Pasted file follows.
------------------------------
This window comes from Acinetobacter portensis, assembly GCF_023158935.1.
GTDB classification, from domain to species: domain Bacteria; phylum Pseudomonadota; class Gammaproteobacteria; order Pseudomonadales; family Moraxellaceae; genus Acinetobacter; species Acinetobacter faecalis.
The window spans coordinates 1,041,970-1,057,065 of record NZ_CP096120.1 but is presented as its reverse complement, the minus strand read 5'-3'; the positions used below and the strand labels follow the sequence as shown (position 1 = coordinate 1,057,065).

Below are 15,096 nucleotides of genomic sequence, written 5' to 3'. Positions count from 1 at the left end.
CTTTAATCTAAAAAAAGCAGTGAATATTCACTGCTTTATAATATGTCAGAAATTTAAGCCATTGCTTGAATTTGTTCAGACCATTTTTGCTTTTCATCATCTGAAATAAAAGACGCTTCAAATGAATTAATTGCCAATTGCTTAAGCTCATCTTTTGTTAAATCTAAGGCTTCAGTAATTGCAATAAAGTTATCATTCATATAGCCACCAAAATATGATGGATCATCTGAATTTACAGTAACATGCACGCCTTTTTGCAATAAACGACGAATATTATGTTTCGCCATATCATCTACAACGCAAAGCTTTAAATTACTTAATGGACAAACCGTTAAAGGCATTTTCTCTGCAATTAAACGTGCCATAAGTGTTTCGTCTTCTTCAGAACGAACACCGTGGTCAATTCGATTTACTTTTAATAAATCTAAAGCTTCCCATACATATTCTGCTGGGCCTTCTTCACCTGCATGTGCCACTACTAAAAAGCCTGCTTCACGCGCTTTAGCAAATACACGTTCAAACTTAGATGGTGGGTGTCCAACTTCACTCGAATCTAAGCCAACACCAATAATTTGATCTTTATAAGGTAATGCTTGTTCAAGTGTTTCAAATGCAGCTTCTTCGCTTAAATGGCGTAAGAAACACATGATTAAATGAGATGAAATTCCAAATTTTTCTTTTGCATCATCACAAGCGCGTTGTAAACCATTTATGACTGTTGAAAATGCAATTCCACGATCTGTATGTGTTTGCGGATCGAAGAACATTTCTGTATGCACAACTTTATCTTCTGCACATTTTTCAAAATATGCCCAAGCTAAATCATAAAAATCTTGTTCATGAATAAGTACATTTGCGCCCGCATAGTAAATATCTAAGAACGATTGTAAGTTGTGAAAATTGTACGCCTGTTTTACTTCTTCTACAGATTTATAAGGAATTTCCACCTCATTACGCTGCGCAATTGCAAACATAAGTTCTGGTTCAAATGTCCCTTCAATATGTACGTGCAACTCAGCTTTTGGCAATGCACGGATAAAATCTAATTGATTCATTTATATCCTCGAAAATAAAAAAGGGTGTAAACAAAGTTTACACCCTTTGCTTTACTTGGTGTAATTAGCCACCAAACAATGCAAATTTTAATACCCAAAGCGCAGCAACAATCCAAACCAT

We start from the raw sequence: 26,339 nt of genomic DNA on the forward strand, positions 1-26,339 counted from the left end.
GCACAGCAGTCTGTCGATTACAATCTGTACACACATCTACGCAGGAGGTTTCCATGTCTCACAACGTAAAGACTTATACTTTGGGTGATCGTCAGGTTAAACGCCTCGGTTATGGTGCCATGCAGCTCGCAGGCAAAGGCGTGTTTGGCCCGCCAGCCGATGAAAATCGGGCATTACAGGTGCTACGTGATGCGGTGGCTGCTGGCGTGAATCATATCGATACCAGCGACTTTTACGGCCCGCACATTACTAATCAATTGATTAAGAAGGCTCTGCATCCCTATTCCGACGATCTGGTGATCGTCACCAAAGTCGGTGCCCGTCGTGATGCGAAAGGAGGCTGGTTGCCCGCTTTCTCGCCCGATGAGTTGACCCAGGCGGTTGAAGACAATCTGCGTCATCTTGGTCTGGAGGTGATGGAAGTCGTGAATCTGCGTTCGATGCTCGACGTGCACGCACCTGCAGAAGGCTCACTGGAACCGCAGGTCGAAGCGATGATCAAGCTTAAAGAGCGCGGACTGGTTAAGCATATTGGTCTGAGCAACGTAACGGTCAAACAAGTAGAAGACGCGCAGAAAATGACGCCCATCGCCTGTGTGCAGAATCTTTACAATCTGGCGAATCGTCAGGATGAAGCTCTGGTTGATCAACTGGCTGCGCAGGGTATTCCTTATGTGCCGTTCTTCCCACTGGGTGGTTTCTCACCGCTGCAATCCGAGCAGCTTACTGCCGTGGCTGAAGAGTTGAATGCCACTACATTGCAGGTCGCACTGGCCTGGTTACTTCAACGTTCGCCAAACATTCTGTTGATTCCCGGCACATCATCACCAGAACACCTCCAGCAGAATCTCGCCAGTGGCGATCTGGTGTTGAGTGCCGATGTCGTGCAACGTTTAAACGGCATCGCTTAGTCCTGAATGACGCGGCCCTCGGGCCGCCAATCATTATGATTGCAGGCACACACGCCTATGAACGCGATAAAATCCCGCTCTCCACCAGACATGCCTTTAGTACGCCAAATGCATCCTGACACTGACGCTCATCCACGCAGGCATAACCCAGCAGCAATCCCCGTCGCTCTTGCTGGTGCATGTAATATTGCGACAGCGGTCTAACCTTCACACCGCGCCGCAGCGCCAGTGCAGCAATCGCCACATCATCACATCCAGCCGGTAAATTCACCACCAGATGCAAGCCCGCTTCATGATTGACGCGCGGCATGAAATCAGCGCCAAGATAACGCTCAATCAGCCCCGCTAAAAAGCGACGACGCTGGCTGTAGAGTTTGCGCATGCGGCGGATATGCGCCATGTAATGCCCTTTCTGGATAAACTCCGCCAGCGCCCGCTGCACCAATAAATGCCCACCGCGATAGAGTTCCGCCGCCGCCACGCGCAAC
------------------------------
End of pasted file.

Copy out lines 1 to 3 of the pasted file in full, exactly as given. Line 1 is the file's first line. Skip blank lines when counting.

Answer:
This window comes from Acinetobacter portensis, assembly GCF_023158935.1.
GTDB classification, from domain to species: domain Bacteria; phylum Pseudomonadota; class Gammaproteobacteria; order Pseudomonadales; family Moraxellaceae; genus Acinetobacter; species Acinetobacter faecalis.
The window spans coordinates 1,041,970-1,057,065 of record NZ_CP096120.1 but is presented as its reverse complement, the minus strand read 5'-3'; the positions used below and the strand labels follow the sequence as shown (position 1 = coordinate 1,057,065).